Trump Administration Moves to Open Sage-Grouse Strongholds to Oil and Gas

New management plans would roll back protections in seven states, lifting restrictions on more than 80 percent of the bird's most vital habitat

The Trump administration today announced it is forging ahead with plans to give oil and gas companies expanded access to drill in breeding and nesting areas for Greater Sage-Grouse on federal land, a move that critics say ignores the bird’s need for large tracts of unbroken habitat and tosses aside a hard-won compromise to keep it from being listed under the Endangered Species Act.

Among other changes affecting Bureau of Land Management (BLM) property in seven states, the new management plans would reduce designated “sagebrush focal areas”—habitat considered most essential for the long-term health of sage-grouse populations, and currently protected by the tightest restrictions on development—by more than 80 percent, from 10.7 million acres to 1.8 million.

When the Interior Department released draft versions of the new plans in May, conservation groups and many members of the public pushed back, saying they would allow reckless development in areas that are crucial to recover the bird’s dwindling population. Some 40,000 Americans, including about 15,000 Audubon members and supporters, submitted public comments opposing such provisions and urging the department to maintain a series of 2015 plans that were a landmark compromise among industry, environmentalists, and others.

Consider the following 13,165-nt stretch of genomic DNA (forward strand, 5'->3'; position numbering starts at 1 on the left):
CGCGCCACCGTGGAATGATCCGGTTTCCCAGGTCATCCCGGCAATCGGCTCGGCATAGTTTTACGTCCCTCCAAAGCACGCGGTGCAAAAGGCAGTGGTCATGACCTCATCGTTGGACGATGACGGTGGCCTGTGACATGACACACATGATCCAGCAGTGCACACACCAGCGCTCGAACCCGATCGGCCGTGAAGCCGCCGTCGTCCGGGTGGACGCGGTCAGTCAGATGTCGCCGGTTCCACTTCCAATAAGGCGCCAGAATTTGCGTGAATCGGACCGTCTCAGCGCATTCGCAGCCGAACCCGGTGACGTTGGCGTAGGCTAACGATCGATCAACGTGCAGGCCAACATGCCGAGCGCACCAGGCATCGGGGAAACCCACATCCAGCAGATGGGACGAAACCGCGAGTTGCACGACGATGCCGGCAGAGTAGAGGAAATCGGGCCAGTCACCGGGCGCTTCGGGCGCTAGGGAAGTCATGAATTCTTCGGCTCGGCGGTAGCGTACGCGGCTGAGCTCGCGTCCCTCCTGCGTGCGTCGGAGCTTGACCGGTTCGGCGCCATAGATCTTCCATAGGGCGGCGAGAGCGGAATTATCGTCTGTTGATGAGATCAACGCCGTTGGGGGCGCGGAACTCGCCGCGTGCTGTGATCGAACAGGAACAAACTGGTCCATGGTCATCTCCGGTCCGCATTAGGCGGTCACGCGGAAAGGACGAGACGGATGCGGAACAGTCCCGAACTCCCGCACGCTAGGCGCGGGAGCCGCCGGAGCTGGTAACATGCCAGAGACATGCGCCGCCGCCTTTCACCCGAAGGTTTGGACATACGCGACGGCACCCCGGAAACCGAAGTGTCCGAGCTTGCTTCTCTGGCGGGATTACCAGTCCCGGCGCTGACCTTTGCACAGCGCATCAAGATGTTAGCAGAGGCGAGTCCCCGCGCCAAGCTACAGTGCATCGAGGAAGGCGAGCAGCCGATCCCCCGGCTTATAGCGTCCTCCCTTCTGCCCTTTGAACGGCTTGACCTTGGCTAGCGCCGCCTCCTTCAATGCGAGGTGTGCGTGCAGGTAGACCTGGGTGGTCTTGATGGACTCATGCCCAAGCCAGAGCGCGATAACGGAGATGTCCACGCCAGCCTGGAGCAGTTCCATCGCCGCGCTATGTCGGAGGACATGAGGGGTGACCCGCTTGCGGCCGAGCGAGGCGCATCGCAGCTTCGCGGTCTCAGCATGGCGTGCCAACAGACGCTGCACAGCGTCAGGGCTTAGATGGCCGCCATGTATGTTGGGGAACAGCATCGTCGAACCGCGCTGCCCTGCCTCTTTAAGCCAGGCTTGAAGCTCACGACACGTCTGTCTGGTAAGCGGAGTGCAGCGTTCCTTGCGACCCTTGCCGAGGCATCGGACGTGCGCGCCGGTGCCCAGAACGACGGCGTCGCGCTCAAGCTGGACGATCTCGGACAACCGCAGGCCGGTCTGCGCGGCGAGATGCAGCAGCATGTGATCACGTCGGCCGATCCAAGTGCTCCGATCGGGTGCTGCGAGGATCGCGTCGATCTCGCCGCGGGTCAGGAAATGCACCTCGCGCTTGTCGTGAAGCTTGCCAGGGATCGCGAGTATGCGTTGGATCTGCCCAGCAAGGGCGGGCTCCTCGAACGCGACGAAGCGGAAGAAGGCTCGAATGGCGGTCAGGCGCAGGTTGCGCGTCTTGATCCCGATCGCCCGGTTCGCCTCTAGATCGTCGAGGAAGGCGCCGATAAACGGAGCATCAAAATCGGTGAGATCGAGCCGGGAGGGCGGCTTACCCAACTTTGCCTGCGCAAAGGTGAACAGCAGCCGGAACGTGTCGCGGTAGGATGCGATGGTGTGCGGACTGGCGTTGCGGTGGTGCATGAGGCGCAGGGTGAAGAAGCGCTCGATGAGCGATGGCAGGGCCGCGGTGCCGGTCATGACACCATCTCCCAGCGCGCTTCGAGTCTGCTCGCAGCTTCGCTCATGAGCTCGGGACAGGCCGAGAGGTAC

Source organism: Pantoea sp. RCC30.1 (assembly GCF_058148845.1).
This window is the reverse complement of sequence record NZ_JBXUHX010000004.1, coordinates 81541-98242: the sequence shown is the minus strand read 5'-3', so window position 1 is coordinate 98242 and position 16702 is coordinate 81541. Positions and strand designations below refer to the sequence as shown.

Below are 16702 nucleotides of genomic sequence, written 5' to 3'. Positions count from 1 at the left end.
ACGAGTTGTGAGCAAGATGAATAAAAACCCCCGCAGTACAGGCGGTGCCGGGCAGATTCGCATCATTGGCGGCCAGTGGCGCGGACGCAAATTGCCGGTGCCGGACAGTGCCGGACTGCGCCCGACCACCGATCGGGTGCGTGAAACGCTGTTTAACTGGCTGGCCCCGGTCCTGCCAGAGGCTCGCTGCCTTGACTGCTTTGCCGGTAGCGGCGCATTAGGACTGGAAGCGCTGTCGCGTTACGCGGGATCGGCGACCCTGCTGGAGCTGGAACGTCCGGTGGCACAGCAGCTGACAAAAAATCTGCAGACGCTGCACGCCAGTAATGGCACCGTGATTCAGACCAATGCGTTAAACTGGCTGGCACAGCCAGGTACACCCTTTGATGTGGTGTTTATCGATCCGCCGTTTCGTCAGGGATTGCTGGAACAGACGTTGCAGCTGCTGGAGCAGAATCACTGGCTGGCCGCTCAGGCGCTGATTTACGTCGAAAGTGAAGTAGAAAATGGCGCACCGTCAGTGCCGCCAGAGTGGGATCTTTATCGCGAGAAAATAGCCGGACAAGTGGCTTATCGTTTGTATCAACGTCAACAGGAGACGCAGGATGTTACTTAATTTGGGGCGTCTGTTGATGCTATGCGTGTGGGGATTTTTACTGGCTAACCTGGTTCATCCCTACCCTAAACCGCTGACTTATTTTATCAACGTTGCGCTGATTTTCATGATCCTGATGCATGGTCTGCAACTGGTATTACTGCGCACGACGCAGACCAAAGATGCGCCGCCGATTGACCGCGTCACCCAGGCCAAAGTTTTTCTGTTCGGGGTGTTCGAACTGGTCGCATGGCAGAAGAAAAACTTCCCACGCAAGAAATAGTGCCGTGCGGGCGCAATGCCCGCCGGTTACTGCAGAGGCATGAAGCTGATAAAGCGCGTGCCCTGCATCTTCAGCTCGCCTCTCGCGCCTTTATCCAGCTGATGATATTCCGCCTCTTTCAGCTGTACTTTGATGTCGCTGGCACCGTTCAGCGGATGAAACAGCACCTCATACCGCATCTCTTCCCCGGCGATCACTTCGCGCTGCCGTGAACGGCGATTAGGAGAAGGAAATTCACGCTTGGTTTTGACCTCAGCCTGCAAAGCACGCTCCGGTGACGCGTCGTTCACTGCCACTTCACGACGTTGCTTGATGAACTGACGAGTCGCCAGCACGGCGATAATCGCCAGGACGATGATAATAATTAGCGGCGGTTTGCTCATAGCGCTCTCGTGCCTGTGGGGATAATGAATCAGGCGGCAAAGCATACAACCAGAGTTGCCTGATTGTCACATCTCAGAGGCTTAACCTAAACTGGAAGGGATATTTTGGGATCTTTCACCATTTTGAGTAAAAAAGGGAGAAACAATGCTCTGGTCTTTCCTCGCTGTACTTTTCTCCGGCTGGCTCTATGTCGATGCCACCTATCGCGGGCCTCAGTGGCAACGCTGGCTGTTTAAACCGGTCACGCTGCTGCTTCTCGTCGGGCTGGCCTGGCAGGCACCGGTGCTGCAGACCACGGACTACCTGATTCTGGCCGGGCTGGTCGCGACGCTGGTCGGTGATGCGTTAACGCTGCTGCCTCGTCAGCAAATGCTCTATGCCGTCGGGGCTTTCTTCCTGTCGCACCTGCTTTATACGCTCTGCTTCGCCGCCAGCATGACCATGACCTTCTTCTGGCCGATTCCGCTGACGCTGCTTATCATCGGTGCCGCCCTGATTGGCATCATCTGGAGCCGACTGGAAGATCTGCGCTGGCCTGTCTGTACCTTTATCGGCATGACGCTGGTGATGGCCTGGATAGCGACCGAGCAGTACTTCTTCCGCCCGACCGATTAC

But the final proposals issued today are little changed from those drafts and threaten to seriously degrade prime sagebrush habitat, says Brian Rutledge, director of Audubon’s Sagebrush Ecosystem Initiative. “It’s a sweetheart deal for oil and gas,” he says.

In a press release announcing the new plans, Deputy Interior Secretary David Bernhardt said they were an attempt “to better align BLM resource management plans with state plans for conserving sage-grouse populations, strike a regulatory balance and build greater trust among neighboring interests in Western communities.”

Members of the public have a 30-day window to weigh in on the plans before they’re made final early next year, and governors of sage-grouse states get 60 days to review them for consistency with state and local policies. (The U.S. Forest Service is also finalizing plans for the land it manages, with a comment period ending January 3.)

Greater Sage-Grouse once numbered in the millions across 13 states and three Canadian provinces. They’re key players in a sagebrush ecosystem that supports 350 other plant and animal species, including mule deer, pronghorn, kit fox, and birds like Sagebrush Sparrow Burrowing Owl, Loggerhead Shrike, and Sage Thrasher. But development, agriculture, and, more recently, invasive cheatgrass have eaten up half the sagebrush habitat the chunky, ground-dwelling birds rely on for food and shelter. As a result, the number of breeding males plunged by 56 percent between 2007 and 2013, and the government estimates that between 200,000 and 500,000 Greater Sage-Grouse remain, spread over 11 states and two provinces.

In 2010, the U.S. Fish and Wildlife Service (FWS) considered listing the birds under the Endangered Species Act. Energy companies, ranchers, and private landowners, wary of the restrictions on development that a listing would bring, spent years working with conservationists, states, and federal agencies to create management plans that allowed continued development but steered it away from core areas where sage-grouse mate, nest, and overwinter. Those plans—the result of the single largest planning effort the BLM has undertaken—were officially adopted in 2015.